That’s just one of many laugh out loud interchanges between one or the other of the royals, and Logue. I’m not saying that the film is a comedy, nor am I saying that lines like that were the rule. They are clearly exceptions, but there is enough humor in this film, that we can safely say that the word ‘dry’ would not befit this film. In fact it would be wildly inaccurate and totally wrong.

Simply, Firth’s stammering, at first glance, as Bertie, was an awful situation for him, but he was twice removed from the crown – his father was King George V, and his brother David would become King Edward VIII. While it wasn’t the least bit pleasant for him, he was still only a Prince, who really didn’t mind that his brother would become King; and his public speaking arrangements were fewer than you’d think.

But then later, King George V dies, and then, after King Edward VIII abdicated the throne to marry the twice divorced American, Wallace Simpson, Bertie became the King Of England, the head of the British Empire. At that time, in 1936, he would be the nominal head of state for one fourth of the world’s population as King George VI.

But the times were difficult. Hitler rose to power in Germany. Eventually, war would become inevitable. King George VI was in a difficult situation. As he said,

If I am King, where is my power? Can I declare war? Form a government? Levy a tax? No! And yet I am the seat of all authority because they think that when I speak, I speak for them.

Only the King couldn’t speak publicly.

Despite many comical starts and restarts, it takes a while for Logue and Bertie to get on the same page. History has taught us that England ultimately did declare war on Germany. King George VI did deliver a magnificently rousing speech that rallied not only his countrymen in England, but his British subjects across the length and breadth of the world.

So the film’s structure cannot include the element of suspense. It isn’t about will he or won’t he. Instead it is about Logue and the King working together. it is about their teamwork. And it is about perserverance, drive, and determination.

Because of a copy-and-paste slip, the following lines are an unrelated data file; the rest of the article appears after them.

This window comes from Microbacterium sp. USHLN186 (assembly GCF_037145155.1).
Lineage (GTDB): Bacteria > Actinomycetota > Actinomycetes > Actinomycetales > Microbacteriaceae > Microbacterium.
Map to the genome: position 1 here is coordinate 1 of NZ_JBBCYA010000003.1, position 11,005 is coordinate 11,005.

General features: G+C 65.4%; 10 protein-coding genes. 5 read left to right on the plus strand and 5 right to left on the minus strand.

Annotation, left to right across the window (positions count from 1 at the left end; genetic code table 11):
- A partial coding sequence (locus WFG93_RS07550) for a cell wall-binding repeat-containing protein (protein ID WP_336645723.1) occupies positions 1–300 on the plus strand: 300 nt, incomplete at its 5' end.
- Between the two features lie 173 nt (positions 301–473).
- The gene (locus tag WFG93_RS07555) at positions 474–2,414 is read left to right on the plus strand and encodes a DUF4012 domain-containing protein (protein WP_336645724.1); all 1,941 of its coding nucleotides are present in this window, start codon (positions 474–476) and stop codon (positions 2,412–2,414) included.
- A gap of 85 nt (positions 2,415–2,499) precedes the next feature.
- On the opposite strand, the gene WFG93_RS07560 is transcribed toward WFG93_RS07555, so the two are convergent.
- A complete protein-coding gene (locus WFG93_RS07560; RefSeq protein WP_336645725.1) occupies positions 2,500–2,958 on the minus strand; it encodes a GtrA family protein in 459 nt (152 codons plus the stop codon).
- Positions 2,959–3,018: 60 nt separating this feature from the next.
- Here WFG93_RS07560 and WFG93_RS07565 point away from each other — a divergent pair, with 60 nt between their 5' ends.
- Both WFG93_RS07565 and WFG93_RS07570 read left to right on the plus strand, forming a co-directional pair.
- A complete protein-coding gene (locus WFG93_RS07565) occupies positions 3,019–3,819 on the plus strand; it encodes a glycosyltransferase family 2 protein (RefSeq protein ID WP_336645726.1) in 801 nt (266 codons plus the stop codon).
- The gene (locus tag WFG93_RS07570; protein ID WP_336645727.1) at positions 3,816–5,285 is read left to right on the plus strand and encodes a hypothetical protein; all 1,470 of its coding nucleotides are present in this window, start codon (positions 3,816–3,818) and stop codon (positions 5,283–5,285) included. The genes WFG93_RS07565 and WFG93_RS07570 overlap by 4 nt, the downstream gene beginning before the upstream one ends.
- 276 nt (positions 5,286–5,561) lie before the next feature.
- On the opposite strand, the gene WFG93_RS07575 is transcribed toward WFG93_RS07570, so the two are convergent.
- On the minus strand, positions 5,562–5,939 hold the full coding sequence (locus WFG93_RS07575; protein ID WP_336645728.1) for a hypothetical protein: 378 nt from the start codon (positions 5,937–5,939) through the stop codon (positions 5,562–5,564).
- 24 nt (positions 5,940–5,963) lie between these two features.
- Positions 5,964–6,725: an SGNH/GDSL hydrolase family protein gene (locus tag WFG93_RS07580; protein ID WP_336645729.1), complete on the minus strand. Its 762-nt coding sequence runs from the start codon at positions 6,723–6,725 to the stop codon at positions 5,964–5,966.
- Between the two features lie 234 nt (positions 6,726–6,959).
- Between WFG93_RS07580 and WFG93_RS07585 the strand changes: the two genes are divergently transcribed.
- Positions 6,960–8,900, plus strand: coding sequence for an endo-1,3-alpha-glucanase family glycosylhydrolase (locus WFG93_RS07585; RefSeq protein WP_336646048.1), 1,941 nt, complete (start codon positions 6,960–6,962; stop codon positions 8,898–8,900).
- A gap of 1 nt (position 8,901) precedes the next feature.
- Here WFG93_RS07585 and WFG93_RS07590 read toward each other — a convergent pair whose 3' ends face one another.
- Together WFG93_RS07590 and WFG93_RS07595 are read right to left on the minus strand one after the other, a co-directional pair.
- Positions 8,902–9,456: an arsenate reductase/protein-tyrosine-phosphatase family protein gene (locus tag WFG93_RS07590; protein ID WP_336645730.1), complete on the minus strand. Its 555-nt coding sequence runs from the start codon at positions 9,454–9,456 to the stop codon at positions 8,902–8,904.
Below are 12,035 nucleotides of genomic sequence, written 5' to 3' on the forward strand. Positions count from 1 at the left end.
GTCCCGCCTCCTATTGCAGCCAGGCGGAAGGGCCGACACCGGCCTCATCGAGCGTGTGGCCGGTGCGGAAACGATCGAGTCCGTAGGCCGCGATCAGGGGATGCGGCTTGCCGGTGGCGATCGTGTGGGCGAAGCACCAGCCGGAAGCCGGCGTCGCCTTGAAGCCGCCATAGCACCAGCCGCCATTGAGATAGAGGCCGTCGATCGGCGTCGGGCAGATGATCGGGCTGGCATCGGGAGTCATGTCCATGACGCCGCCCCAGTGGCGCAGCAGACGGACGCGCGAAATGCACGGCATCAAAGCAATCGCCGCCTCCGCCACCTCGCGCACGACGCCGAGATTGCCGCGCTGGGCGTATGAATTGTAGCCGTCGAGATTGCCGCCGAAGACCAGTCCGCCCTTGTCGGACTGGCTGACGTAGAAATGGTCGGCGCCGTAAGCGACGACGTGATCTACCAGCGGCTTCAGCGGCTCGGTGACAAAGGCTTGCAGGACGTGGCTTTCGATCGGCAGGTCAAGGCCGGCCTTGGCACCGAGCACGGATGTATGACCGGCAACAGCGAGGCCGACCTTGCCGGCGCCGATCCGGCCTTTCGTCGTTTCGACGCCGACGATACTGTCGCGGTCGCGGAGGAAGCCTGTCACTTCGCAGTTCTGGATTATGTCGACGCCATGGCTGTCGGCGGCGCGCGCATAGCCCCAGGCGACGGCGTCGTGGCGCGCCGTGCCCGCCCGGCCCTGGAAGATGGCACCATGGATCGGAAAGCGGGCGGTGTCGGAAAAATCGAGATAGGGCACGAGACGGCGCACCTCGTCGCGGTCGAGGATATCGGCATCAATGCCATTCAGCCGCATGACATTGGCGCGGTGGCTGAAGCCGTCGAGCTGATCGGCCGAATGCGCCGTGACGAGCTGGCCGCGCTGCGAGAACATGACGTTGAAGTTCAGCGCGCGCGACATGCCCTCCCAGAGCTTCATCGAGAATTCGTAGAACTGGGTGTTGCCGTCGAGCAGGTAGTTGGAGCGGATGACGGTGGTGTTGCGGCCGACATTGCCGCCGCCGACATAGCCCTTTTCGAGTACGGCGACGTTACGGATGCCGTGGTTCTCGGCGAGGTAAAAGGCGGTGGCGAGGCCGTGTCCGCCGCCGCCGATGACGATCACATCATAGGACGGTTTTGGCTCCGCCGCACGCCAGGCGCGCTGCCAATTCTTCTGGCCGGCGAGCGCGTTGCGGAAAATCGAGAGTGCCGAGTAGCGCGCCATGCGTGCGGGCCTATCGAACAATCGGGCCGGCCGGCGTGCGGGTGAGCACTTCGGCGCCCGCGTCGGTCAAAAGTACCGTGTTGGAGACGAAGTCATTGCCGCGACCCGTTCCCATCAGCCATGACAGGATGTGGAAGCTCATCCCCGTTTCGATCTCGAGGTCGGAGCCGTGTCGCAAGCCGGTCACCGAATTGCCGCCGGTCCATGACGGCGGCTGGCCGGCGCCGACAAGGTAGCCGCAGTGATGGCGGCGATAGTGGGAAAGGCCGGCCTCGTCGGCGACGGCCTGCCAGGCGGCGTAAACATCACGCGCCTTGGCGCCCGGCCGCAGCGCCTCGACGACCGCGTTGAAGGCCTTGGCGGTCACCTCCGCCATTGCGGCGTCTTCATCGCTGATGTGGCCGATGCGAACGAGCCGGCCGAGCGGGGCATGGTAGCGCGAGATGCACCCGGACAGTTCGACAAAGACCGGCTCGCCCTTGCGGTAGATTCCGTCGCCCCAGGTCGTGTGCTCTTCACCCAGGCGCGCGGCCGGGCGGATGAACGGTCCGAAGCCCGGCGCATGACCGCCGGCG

Said in another way, What makes the film so worthwhile isn’t about where they ended up, why did they get there – or even how did they get there? Instead think about this.

How did this film’s auteurs  get us there? Fabulous acting, a smart, intelligent and lively script, and a superb job by Director Tom Hooper in his choices of style and locations, pacing and editing, have made this a truly memorable cinematic experience.

For my readers, first I say this is a wonderful film that I expect will walk off with a fair number of Oscars. Then I say, don’t miss it.

One thought on “The King’s Speech

  1. King’s Speech was a riveting film. I agree with you on how the exchanges between Logue and Berthie made the movie fantastic. In addition, I personally did not know of King George VI’s part in the history of WWII. So, not only were the characters portrayed by Firth and Rush so endearing to me but I was enthralled by what was to happen to the king next. The humor was not overdone and the climax was far more subdued than typical Hollywood films (i.e., I’m glad the king didn’t make a Bill Pullman in Independence Day speech to start WWII), which made for a far more realistic and contemplative end .